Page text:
How you can save money on bills in final few days before energy price cap drop

In light of the incoming strain on Britons wallets, with energy bills not expected to drop below £1,700 for the rest of the decade experts have shared quick and actionable tips to save on energy at home.

From October 1, 2023, the energy price cap is set at £1,923 a year for a typical household who use gas and electricity and pay by Direct Debit.

The price cap does not limit one’s total bill as it depends on how much energy they use.

The way people pay for their energy, where they live, their meter type and their consumption will affect their energy bill.

The Resolution Foundation demonstrates that while the cost per unit of energy is coming down, 7.2 million – or 35 percent of homes – in England will spend more than they did last winter.

It is estimated that the average household will be spending about £1,923 a year on their energy bills come October, down from £2,074 last year.

Mark Sait, the CEO/founder SaveMoneyCutCarbon said: “Start by switching off appliances that aren’t in use at the mains, changing your shower heads to a low-flow model, and the easiest, swapping your incandescent light bulb for an energy-efficient one.

“This simple and cost-effective behaviour can reduce your energy consumption by 90 percent.”

How to cut energy bills

Turn the thermostat down by one degree

According to Mr Sait, by turning down your thermostat by one degree, households can save up to 10 percent on their heating bill.

The World Health Organisation states that a home at 18° is the appropriate household temperature for a healthy adult. Therefore, if someone tends to set their thermostat to 20 or 21 degrees, they can try setting it to only 18° as this reduction will help them save energy and money.

Switch off appliances from standby

It is estimated that these “vampire energy appliances” are costing homeowners up to £95 on their annual bills.

Research from SaveMoneyCutCarbon, suggests the average amount of energy consumed by gadgets on standby or in a non-active state is between nine percent and 16 percent of a home’s total energy bill.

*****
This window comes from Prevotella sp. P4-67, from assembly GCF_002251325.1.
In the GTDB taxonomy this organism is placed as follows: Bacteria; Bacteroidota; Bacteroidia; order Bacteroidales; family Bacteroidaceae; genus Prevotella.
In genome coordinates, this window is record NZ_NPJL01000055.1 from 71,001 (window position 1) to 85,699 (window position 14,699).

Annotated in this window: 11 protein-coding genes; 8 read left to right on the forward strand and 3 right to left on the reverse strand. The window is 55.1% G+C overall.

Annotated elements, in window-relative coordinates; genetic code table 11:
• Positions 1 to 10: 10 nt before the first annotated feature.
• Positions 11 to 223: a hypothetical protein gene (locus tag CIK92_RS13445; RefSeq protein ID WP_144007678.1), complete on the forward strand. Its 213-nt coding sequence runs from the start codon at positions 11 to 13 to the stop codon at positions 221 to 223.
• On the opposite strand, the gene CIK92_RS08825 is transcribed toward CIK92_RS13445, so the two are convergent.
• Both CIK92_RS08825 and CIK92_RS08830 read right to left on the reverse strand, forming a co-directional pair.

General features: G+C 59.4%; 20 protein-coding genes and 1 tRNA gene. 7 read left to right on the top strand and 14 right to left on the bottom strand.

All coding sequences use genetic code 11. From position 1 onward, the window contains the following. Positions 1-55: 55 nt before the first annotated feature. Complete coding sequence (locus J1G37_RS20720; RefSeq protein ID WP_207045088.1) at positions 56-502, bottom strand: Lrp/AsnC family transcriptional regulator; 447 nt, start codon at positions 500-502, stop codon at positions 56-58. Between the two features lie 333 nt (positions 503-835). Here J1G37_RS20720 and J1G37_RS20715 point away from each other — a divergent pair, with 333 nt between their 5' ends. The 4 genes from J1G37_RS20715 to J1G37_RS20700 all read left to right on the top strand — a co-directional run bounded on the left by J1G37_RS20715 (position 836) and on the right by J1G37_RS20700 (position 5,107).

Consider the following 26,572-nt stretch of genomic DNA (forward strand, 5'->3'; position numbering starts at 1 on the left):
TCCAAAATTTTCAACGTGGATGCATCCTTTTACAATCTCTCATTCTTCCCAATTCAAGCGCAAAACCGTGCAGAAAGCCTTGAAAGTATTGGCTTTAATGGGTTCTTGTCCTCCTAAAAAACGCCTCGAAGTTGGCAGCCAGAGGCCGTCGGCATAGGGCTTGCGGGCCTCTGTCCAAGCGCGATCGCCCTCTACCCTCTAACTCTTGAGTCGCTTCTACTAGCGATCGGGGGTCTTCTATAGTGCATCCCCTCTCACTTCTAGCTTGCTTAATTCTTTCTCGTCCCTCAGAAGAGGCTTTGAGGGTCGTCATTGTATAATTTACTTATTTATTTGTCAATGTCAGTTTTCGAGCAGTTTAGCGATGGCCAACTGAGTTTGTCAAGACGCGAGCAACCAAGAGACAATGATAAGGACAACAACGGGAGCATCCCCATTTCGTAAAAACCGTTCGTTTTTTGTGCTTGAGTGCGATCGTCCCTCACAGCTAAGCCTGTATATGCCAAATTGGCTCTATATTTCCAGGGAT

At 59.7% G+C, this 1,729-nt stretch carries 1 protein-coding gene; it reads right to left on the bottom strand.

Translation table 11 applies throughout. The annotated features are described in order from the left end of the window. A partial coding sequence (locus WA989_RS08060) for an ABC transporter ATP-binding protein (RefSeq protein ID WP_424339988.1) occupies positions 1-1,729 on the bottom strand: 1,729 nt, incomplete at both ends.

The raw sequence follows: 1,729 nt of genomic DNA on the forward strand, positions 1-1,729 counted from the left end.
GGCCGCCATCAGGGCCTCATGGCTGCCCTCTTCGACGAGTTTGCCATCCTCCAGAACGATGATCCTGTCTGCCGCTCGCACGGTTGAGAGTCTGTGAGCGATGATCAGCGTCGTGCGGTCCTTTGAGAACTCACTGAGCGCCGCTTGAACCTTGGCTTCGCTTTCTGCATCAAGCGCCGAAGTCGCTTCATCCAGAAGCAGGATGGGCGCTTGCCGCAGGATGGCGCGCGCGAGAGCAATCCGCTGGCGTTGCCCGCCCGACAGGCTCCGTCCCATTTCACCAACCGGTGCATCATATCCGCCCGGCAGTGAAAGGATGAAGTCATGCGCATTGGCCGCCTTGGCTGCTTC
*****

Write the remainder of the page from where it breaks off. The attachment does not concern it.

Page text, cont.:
Wash laundry at colder temperatures

Washing clothes at a lower temperature is an easy yet effective way people can reduce their energy use and spending.

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Reducing the regular wash to 30° or even 20° can help reduce their electricity usage by up to 40 percent over the course of the year compared to higher temperatures.

A water-displacement bag

He said: “The Save-a-Flush displacement bag is a simple way to save thousands of litres of water every year, and the best part is it’s under £3! It works by displacing water in the cistern to save people one litre of water each time you flush your toilet.

“What needs to happen is finding a way to be smarter with energy use. This can start with the least cost-effective way – behaviour.

“I.e. not just turning your heating off but checking when your timer is set, and switching off appliances/boilers that aren’t in use. Or, it can be low-cost, sustainable swaps.

“Small changes make a big difference. Not everyone can afford big solar panels, electric cars and so on, so education, behaviour change, community and coming together will make the biggest difference.

“There’s always more to be done on our end – people just need the facts to know where to begin.”

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